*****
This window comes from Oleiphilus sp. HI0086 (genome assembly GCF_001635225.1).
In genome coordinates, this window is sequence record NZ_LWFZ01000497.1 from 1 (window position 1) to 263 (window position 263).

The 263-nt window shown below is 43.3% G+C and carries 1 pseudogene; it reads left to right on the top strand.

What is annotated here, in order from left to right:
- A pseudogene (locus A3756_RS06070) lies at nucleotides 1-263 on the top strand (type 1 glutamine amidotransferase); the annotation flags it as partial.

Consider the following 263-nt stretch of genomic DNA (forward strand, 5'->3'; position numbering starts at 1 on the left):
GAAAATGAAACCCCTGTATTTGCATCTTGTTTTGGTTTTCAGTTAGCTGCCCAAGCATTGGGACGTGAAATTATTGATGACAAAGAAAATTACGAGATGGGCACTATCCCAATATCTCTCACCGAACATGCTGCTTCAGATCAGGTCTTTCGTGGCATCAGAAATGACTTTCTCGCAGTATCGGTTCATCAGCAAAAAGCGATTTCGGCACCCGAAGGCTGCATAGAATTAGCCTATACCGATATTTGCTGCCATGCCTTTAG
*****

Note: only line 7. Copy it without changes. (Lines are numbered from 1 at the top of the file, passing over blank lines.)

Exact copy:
GAAAATGAAACCCCTGTATTTGCATCTTGTTTTGGTTTTCAGTTAGCTGCCCAAGCATTGGGACGTGAAATTATTGATGACAAAGAAAATTACGAGATGGGCACTATCCCAATATCTCTCACCGAACATGCTGCTTCAGATCAGGTCTTTCGTGGCATCAGAAATGACTTTCTCGCAGTATCGGTTCATCAGCAAAAAGCGATTTCGGCACCCGAAGGCTGCATAGAATTAGCCTATACCGATATTTGCTGCCATGCCTTTAG